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News > Sport

Michael Jordan Says He's Opposed to Discrimination in Any Form

  • Air Jordan doing what he did best.

    Air Jordan doing what he did best. | Photo: AFP

Published 11 May 2016

Recently NBA Commissioner Adam Silver confirmed  the league would move the 2017 All-Star Game out of Charlotte if HB2 is not reversed.

Six-time NBA legendary player Michael Jordan, who now owns the Charlotte Hornets, said Wednesday he is “opposed to discrimination in any form,” but did not comment on a story that has turned out to be false that cited him as saying he would move his team out of North Carolina if state legislators failed to overturn a controversial law on LGBT rights.

However, a week ago, NBA Commissioner Adam Silver confirmed the league was willing to move to 2017 All-Star Game out of Charlotte for the very same reasons.

“As my organization has stated previously, the Charlotte Hornets and Hornets Sports & Entertainment are opposed to discrimination in any form, and we have always sought to provide an inclusive environment,” Jordan said in a statement to the Observer.

Jordan went on to say that, “As has been the case since the building opened, we will continue to ensure that all fans, players and employees feel welcome while at work or attending NBA games and events at Time Warner Cable Arena.”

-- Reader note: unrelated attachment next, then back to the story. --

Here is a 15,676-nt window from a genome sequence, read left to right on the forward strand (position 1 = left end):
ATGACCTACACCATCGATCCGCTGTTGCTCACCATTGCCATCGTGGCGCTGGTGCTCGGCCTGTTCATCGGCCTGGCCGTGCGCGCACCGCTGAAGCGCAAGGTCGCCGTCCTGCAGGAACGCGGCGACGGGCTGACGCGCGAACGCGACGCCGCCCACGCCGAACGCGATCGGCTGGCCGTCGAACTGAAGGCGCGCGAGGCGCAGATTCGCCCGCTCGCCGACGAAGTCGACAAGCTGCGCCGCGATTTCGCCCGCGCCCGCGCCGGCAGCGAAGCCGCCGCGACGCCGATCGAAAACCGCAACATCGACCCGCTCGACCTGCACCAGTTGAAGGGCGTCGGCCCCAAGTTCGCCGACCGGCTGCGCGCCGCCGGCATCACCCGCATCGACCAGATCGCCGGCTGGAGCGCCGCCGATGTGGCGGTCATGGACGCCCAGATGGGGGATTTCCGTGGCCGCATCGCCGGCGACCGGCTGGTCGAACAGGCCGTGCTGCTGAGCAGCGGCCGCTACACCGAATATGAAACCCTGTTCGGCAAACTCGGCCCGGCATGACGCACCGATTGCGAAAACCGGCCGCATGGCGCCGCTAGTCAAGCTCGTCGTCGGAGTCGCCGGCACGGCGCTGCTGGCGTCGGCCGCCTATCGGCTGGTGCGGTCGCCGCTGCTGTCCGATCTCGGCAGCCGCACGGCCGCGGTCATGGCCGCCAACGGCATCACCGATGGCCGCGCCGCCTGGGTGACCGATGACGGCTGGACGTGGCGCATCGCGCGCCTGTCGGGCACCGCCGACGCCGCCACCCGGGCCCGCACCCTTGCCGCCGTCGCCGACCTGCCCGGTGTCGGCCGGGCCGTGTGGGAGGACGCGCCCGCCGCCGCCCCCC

Jordan's comments are an echo of what Hornets executives said about a month ago regarding the passing of House HB2, the North Carolina law which is discriminatory toward the LGBT community.

The highly controversial law calls on the removal of a Charlotte city ordinance that allowed members of the transgender community to use the public restroom that aligns with the gender with which they identity rather than the gender listed on their birth certificates.

But according to the Observer, the law continues to ignore the rights of gay people in spite of a recent court decision that legalized same-sex marriage.

But the law goes beyond that as it limits how people pursue claims of discrimination because of race, religion, color, national origin, biological sex or handicap in state courts, while also blocks setting a minimum wage standard for private employers.

HB2's introduction and quick signing into law by Republican Gov. Pat McCrory raised concerns from a wide variety of constituencies and organizations ... including the NBA, which issued a statement saying the league is "deeply concerned that this discriminatory law runs counter to our guiding principles of equality and mutual respect and do not yet know what impact it will have on our ability to successfully host the 2017 All-Star Game in Charlotte."

TeleSUR informs readers that the editorial staff deeply regrets having recently published a story on Jordan saying he would pull his NBA team out of North Carolina if the HB2 law was not reversed and gay rights were fully acknowledged.

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